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Ospelt, E, Noor, N, Haw, J.S, Hsieh, S, Weinstock, R, Hansen, D, Cossen, K, Fantasia, K, Guttman-Bauman, I, Raman, V, Seyoum, B, Ebekozien, O.
Background: This multi-center study aims to explore relationships between individuals with type 1 diabetes (T1D) who are at risk for food insecurity and glycemic outcomes.
Methods: Electronic health record data from T1D Exchange Quality Improvement Collaborative (T1DX-QI) categorized completed Hunger Vital Signs (HVS) questionnaires into at risk and no risk for food insecurity. At-risk individuals were defined as selecting “often true” or “sometimes true” to screening questions, whereas primary outcome was recent A1c levels. Demographic information and diabetes related covariates were assessed for potential relationships.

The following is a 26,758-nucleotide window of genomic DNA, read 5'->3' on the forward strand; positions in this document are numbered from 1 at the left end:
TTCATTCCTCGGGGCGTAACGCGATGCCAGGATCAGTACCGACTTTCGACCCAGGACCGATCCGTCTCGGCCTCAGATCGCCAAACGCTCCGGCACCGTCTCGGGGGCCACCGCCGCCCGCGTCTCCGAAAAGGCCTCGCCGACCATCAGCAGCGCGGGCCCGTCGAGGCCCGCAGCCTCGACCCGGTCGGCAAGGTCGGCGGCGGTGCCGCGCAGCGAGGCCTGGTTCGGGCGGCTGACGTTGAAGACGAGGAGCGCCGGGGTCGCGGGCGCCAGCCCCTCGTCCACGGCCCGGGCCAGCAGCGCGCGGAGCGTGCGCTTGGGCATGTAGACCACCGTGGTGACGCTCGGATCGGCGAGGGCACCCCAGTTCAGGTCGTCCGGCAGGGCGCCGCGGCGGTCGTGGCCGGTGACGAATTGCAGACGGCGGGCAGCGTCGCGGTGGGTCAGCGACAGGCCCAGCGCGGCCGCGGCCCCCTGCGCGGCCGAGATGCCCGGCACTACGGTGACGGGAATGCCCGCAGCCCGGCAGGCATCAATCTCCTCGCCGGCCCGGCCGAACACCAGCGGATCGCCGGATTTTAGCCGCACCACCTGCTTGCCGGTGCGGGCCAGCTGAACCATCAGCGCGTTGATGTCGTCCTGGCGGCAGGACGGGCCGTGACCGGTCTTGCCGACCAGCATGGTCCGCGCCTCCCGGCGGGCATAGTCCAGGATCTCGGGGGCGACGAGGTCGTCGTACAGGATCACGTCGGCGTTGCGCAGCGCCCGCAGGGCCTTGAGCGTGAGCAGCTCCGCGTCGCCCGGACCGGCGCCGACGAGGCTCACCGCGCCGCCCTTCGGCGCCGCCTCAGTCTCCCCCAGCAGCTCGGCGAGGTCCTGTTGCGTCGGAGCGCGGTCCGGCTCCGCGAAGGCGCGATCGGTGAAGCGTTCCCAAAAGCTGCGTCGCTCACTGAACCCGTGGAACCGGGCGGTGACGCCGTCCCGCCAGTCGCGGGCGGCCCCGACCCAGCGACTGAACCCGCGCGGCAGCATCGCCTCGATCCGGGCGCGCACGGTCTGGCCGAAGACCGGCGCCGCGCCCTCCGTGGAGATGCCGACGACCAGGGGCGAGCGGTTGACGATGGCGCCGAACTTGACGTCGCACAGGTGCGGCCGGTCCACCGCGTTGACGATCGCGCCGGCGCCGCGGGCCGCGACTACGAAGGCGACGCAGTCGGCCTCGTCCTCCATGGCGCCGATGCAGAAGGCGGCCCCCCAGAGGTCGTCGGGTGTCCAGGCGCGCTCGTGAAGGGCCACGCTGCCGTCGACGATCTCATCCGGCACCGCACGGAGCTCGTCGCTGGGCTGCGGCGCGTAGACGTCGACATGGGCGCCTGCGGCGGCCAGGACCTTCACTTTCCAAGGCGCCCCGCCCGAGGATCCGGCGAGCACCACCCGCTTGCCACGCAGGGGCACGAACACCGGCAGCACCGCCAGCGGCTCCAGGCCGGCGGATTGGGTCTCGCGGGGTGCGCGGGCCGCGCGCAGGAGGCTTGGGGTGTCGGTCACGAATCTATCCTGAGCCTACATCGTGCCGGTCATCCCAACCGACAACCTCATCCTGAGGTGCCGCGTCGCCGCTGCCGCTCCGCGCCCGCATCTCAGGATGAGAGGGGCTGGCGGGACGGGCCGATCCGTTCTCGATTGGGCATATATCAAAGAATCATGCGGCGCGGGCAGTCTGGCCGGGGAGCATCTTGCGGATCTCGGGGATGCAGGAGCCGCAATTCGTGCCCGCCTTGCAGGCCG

Results: In the total T1D cohort (N=4453), 3.8% were at risk for food insecurity. Stratifying by age, 6% of youth (<18 years) and 5% of adults (>18 years) were at risk. Statistically significant differences were observed among food insecurity risk and insurance type. Of those at risk, 54% had public insurance compared with 7% private. Individuals at risk had a higher mean HbA1c when compared with individuals not at risk (9.4% vs 8.5% respectively, p<.001). The odds of an individual having an HbA1c >7% were higher in the group at risk relative to the group not at risk OR1.4 (95% CI 0.9, 2.1).
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